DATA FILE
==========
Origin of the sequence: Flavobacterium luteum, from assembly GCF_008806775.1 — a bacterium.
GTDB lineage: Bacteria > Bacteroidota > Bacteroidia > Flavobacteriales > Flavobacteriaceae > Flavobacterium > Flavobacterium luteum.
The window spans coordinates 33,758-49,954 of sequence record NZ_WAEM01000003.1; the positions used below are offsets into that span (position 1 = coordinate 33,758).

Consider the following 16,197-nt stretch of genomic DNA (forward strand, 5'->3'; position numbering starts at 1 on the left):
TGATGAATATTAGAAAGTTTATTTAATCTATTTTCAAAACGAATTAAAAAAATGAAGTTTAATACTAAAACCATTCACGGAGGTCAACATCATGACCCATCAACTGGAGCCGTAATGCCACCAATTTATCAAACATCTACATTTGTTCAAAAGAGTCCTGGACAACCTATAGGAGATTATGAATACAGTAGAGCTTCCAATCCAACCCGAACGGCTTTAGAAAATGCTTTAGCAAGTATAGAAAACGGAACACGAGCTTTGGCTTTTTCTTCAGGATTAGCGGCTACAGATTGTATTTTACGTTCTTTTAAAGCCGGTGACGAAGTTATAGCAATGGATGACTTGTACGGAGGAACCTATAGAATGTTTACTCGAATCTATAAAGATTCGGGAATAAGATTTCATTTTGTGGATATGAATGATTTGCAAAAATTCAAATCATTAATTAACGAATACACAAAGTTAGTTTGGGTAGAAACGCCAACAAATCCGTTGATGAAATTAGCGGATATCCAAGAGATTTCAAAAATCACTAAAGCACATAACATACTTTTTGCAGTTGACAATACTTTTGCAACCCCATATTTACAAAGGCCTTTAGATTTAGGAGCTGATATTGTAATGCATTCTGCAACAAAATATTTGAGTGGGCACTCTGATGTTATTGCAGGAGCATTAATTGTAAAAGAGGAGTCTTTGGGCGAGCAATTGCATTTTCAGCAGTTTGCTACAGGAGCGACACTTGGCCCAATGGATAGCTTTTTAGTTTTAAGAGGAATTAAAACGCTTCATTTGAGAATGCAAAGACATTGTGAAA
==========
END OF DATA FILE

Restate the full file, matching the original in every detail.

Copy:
Origin of the sequence: Flavobacterium luteum, from assembly GCF_008806775.1 — a bacterium.
GTDB lineage: Bacteria > Bacteroidota > Bacteroidia > Flavobacteriales > Flavobacteriaceae > Flavobacterium > Flavobacterium luteum.
The window spans coordinates 33,758-49,954 of sequence record NZ_WAEM01000003.1; the positions used below are offsets into that span (position 1 = coordinate 33,758).

Consider the following 16,197-nt stretch of genomic DNA (forward strand, 5'->3'; position numbering starts at 1 on the left):
TGATGAATATTAGAAAGTTTATTTAATCTATTTTCAAAACGAATTAAAAAAATGAAGTTTAATACTAAAACCATTCACGGAGGTCAACATCATGACCCATCAACTGGAGCCGTAATGCCACCAATTTATCAAACATCTACATTTGTTCAAAAGAGTCCTGGACAACCTATAGGAGATTATGAATACAGTAGAGCTTCCAATCCAACCCGAACGGCTTTAGAAAATGCTTTAGCAAGTATAGAAAACGGAACACGAGCTTTGGCTTTTTCTTCAGGATTAGCGGCTACAGATTGTATTTTACGTTCTTTTAAAGCCGGTGACGAAGTTATAGCAATGGATGACTTGTACGGAGGAACCTATAGAATGTTTACTCGAATCTATAAAGATTCGGGAATAAGATTTCATTTTGTGGATATGAATGATTTGCAAAAATTCAAATCATTAATTAACGAATACACAAAGTTAGTTTGGGTAGAAACGCCAACAAATCCGTTGATGAAATTAGCGGATATCCAAGAGATTTCAAAAATCACTAAAGCACATAACATACTTTTTGCAGTTGACAATACTTTTGCAACCCCATATTTACAAAGGCCTTTAGATTTAGGAGCTGATATTGTAATGCATTCTGCAACAAAATATTTGAGTGGGCACTCTGATGTTATTGCAGGAGCATTAATTGTAAAAGAGGAGTCTTTGGGCGAGCAATTGCATTTTCAGCAGTTTGCTACAGGAGCGACACTTGGCCCAATGGATAGCTTTTTAGTTTTAAGAGGAATTAAAACGCTTCATTTGAGAATGCAAAGACATTGTGAAA